Ride the Ducks Operations in Philly “Suspended Indefinitely”

The amphibious tourist boats had been involved in two fatal accidents in the city since 2010.

A Philadelphia Ride the Ducks vehicle in a 2011 file photo. Matt Rourke/AP

A Philadelphia Ride the Ducks vehicle in a 2011 file photo. Matt Rourke/AP

Ride the Ducks, the company behind the rumbling amphibious “duck trucks” that have carried scads of quacking tourists through the city’s streets and on the Delaware for much of the past 13 years, has suspended operations in the city indefinitely.

The sightseeing company made the announcement on its website last night.

“We regret having to close our operation and send good wishes and brotherly love to the people of Philadelphia,” a short statement read.

In a later statement, the organization referenced a 330 percent increase in insurance premiums as the reason that “continued operations in Philadelphia are not financially feasible at this time.”

“We enjoyed serving the people of Philadelphia since 2003, serving over one million guests during that time,” the statement read.

What’s debatable is whether the people of Philadelphia mutually enjoyed the duck boats. The land-to-water vehicles have been criticized by many for years, ever since an accident in July 2010 led to the death of two Hungarian students when one of the boats collided with a barge in the Delaware River.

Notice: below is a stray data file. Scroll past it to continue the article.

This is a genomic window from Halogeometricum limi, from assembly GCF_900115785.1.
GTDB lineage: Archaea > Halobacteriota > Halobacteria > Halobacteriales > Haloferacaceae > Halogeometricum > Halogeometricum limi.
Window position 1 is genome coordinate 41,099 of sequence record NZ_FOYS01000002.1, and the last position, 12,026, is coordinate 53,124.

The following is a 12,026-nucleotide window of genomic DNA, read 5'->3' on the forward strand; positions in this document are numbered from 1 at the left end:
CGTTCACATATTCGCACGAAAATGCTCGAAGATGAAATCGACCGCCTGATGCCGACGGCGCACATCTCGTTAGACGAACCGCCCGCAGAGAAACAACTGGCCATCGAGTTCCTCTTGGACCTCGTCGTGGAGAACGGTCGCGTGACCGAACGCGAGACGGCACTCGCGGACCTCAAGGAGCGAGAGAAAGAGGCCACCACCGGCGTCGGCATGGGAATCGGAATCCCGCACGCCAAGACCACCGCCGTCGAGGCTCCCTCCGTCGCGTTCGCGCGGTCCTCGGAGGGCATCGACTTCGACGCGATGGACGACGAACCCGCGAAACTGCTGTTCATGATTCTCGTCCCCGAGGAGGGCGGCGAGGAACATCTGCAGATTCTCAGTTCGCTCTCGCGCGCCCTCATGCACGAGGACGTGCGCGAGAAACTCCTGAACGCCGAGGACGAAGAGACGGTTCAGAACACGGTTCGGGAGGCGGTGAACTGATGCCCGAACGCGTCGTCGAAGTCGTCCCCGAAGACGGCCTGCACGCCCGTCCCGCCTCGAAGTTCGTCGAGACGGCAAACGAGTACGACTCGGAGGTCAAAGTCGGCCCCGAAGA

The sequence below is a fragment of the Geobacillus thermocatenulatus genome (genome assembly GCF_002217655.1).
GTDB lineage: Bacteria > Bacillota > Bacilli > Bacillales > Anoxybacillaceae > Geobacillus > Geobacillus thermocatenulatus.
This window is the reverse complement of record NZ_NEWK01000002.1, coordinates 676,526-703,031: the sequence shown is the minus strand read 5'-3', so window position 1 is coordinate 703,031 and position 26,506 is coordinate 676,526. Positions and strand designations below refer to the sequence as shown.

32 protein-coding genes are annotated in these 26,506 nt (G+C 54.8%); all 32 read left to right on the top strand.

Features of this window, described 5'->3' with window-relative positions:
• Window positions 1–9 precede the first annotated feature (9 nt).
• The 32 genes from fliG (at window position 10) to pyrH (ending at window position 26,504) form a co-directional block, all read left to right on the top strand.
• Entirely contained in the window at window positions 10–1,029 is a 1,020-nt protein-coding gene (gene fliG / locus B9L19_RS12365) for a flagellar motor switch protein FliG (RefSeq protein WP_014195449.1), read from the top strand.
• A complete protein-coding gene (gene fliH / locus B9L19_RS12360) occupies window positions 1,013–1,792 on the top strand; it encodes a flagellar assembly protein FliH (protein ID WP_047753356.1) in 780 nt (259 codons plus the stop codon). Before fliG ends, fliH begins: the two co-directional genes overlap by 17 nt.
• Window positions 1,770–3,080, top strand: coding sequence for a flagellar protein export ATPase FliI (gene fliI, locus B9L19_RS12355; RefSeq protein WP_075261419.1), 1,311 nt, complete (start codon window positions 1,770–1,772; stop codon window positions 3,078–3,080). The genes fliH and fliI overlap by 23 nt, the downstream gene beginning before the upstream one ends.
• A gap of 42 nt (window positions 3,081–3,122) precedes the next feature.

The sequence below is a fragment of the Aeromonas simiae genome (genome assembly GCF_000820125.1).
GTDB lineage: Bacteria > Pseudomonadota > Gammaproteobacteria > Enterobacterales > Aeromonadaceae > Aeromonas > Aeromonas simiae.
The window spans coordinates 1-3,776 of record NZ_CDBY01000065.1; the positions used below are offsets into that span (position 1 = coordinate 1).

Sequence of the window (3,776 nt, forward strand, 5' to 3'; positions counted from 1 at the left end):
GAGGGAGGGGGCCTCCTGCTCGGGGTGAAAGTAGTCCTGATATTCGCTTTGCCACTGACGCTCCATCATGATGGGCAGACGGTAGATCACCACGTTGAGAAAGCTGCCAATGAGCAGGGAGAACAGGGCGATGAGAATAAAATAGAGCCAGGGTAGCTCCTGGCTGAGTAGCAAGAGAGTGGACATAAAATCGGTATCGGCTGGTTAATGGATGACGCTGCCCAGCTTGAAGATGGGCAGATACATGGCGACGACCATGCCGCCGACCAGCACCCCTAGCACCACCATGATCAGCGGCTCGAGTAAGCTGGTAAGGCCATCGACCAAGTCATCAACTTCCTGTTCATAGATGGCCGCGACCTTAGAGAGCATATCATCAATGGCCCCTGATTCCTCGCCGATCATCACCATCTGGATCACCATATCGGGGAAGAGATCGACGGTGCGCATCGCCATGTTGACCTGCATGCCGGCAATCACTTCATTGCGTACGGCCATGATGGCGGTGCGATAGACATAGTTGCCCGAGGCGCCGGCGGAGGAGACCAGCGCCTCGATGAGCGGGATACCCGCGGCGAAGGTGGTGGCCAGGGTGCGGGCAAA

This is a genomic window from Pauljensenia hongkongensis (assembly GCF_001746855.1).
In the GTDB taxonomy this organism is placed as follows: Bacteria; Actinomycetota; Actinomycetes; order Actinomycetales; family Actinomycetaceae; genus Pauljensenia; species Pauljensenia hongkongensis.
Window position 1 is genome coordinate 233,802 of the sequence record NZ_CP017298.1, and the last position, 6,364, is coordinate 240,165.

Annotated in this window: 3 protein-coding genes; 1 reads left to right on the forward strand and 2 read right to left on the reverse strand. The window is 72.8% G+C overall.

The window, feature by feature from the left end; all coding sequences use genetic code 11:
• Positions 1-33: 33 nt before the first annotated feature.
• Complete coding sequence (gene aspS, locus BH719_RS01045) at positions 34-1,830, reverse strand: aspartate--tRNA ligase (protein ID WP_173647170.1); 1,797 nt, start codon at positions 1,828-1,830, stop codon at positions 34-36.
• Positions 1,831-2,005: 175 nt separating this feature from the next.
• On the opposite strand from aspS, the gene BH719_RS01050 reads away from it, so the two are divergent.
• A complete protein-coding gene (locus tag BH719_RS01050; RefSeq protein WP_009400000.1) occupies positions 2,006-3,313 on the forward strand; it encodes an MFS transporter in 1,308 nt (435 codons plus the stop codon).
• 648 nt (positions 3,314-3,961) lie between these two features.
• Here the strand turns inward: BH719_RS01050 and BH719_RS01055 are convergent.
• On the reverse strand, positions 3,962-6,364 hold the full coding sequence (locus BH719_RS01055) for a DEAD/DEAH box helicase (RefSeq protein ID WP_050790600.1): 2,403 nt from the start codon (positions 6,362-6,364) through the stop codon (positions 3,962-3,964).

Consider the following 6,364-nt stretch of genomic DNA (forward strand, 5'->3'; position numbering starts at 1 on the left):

Then, in May 2015, Elizabeth Karnicki, 68-year-old tourist from Texas, was struck and killed by a duck boat in Chinatown. According to the Inquirer, police said Karnicki was looking at an electronic device while crossing the street against a red light, but a lawsuit filed against Ride the Ducks from Karnicki’s family blames much of the crash on the impractical structure of the vehicles.

That same year, five people were killed in Seattle when a Ride the Duck vehicle struck a bus full of international students on the city’s Aurora Bridge. Multiple lawsuits against the company arose as a result. According to KOMO News, Ride the Ducks Seattle reopened this past summer with half its fleet and was operating “at a loss.”

Lawyer Robert Mongeluzzi, whose firm is representing the Karnicki family in its lawsuit, issued a statement yesterday evening.

“Through our extensive experience representing victims of duck boat disasters we’ve determined those vehicles are fatally flawed; they’re death traps on the water due to their hazardous canopy design and on land they are engineered to restrict the peripheral vision of the operator, creating significant blind spots,” Mongeluzzi said in the statement. “A city without duck boat tours is a safer city.”

Ride the Ducks is the nation’s largest amphibious tour operator and licensor, according to its website. The company said it is working with its 42 full and part-time employees from its Philadelphia location to offer severance and outplacement assistance.

Philly seems pretty happy about the news:



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